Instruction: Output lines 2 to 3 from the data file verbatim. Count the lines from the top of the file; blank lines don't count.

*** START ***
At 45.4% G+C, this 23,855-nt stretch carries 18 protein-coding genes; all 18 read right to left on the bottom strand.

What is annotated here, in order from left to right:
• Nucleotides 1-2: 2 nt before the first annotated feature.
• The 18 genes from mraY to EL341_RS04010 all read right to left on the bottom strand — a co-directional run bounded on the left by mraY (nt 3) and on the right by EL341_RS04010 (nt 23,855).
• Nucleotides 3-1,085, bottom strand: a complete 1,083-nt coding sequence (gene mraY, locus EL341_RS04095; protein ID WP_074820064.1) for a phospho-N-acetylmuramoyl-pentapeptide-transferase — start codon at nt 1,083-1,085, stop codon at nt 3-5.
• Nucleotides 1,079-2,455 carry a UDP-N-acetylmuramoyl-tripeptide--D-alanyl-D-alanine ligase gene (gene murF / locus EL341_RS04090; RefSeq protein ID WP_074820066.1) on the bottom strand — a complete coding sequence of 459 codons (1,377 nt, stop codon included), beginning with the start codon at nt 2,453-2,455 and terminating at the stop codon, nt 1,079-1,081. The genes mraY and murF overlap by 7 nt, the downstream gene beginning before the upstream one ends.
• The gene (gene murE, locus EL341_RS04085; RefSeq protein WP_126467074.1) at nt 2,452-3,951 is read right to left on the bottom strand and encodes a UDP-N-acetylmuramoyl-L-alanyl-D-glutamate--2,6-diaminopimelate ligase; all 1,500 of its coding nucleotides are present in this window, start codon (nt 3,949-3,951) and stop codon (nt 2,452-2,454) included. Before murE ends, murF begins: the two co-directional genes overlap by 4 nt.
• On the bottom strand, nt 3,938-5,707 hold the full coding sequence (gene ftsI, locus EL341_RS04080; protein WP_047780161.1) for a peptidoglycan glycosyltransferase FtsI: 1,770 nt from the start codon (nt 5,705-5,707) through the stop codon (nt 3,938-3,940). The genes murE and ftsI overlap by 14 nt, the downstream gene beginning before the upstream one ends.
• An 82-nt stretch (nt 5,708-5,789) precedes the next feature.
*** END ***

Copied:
What is annotated here, in order from left to right:
• Nucleotides 1-2: 2 nt before the first annotated feature.